than half as large as to the same date last yor, and considerably smaller
than in any year since 1924, when innings to this date were first recorded,
According to the Crop Roporting Board, "Picking bogan about 2 wcks later than
usual in the States adjacent to the Mississippi River and about a week late
in Georgia, Alabama, Oklahoma, a.nd T-xa'." This apparently accounts for the
unusually small ginning: to September 16 in relation to the eortimated produc-
tion.

FOREIGN COTTON: Supplies of Indian and
Egyptian cotton larger

Very tentative estimates of tho production and carry-over of Indian and
Egyptian cotton indicLte th.t the supply of each for 1940-41 will be larger
than in 1939-40. Recent estinm.ts rcla.sed by the Now York Cotton Exchango
Service indicate a commorcic.l supply cf Indian cotton of about 7,690,000 bales
of 478 pounds, compared with 7,310,0o0 bales for th, preceding season. The
estimated supply of Egyptian cottonras placed at 2,785,000 bales, or about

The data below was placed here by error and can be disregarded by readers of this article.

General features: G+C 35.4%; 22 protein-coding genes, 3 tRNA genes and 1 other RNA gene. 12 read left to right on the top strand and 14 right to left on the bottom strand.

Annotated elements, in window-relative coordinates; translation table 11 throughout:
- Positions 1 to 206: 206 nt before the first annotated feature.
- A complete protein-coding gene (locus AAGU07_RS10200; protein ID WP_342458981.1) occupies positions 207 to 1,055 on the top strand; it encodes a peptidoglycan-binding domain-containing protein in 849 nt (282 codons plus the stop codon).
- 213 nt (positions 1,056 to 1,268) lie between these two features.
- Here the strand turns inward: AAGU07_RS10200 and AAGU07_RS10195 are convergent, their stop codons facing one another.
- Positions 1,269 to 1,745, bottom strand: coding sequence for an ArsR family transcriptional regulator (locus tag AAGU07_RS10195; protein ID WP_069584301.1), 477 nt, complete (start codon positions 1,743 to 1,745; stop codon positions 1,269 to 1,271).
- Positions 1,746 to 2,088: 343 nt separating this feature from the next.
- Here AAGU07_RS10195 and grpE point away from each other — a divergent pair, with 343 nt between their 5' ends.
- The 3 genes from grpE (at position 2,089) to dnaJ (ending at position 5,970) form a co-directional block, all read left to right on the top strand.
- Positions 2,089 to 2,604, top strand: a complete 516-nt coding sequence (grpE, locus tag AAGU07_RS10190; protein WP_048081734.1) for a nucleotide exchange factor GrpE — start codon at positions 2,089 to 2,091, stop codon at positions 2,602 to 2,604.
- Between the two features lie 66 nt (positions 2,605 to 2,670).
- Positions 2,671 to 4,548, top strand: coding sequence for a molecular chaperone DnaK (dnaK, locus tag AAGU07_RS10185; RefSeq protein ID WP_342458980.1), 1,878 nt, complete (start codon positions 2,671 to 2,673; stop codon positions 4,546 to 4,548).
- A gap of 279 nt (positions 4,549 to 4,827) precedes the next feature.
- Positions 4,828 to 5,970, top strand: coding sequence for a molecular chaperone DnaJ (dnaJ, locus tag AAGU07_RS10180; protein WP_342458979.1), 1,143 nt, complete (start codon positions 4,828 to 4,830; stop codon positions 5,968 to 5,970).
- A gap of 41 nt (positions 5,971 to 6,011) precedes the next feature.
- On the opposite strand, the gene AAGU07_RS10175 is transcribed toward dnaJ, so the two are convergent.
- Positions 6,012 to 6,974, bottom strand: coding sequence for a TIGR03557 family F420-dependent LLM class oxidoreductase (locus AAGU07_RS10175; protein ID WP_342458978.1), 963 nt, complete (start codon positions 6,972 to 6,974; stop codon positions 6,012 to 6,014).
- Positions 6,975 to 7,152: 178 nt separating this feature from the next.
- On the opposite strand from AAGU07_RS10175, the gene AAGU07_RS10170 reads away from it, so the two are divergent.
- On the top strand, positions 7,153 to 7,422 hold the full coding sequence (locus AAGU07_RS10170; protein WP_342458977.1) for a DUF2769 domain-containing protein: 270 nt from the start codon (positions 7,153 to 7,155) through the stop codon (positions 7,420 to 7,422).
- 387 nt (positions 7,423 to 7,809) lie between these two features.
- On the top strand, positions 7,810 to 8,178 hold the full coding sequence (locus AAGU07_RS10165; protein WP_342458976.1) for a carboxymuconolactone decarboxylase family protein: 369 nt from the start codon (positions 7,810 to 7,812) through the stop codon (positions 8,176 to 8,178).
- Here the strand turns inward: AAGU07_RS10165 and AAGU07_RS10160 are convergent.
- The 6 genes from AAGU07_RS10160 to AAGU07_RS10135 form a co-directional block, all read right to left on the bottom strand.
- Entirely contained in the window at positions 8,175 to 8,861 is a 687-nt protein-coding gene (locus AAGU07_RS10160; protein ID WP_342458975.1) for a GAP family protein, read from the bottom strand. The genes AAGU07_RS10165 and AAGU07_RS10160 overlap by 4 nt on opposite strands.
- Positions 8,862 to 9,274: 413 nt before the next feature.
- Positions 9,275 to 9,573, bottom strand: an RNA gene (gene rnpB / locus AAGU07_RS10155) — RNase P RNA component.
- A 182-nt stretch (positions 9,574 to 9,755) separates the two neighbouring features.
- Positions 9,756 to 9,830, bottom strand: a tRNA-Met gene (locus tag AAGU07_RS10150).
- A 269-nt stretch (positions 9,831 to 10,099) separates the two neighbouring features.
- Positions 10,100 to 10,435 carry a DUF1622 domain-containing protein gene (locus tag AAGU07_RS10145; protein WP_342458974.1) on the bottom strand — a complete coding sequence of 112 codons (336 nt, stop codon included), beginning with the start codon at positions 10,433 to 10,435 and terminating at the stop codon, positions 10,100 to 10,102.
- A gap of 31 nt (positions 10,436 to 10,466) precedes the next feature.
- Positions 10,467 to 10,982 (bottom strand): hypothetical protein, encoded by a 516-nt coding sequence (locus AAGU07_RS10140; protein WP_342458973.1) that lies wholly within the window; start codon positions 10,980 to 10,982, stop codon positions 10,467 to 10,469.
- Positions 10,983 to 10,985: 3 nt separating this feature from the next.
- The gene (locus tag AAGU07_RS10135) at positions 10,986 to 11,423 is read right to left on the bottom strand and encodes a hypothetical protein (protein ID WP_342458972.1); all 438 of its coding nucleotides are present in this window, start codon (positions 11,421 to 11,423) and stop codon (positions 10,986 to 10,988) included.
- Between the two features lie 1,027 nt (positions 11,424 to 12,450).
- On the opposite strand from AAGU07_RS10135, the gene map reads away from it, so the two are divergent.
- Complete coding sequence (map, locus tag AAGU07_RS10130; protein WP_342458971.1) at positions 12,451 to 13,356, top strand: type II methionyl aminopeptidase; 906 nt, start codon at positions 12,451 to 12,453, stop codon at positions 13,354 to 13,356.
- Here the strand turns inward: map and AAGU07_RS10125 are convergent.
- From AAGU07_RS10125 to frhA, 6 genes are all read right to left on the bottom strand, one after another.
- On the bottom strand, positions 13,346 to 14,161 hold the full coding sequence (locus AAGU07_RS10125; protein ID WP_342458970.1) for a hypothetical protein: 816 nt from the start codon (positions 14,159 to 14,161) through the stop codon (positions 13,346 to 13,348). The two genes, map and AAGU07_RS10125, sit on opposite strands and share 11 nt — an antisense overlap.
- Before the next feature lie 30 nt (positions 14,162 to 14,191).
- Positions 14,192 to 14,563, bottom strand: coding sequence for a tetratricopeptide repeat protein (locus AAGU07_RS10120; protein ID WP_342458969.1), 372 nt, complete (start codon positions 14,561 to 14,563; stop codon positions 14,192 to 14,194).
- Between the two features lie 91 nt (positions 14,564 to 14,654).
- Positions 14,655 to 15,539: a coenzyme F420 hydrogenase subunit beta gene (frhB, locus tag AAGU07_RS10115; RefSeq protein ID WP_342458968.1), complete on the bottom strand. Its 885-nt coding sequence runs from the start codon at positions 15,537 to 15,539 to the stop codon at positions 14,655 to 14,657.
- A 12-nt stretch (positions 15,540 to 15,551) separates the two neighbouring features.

100,000 bales larger than that of 1939-40.

With the total 1940 cotton crop in China, including Manchuria, esti-
mated at about 300,000 bales lrg 'r than the unusually cmall 1939 crop, and a
larger crop expected in northern Brazil, it is q'.,it', likely that the total
supply of foreign cotton other th-.n Indian and Egyptian will also be larger
this season than last. The crop in many of these countries, however, is
harvested much later than in the United States. This, and the lack of crop
reporting or forecasting agencies similar to the United States Crop Reporting
Board, make it difficult to determine vrth a substantial degree of confidence
the probable 1940 crop at this time. From the standpoint of the probable
supply of commercial cotton, it is significant to note that in China more raw
cotton may be consumed this season than last in and about the homes for hand
spinning and weaving or for padding. This is especially likely if access to
commercial manufacturing remains restricted.

The New York Cotton Exchange Service is now estimating that the 1940-41
world supply of foreign commercial cotton will be nearly 1-1/2 million bales
larger than last season's supply of just over 23 million bales. This would
make the fifth consecutive year in which the supply of such cottonwas between
23 and 26 million bales.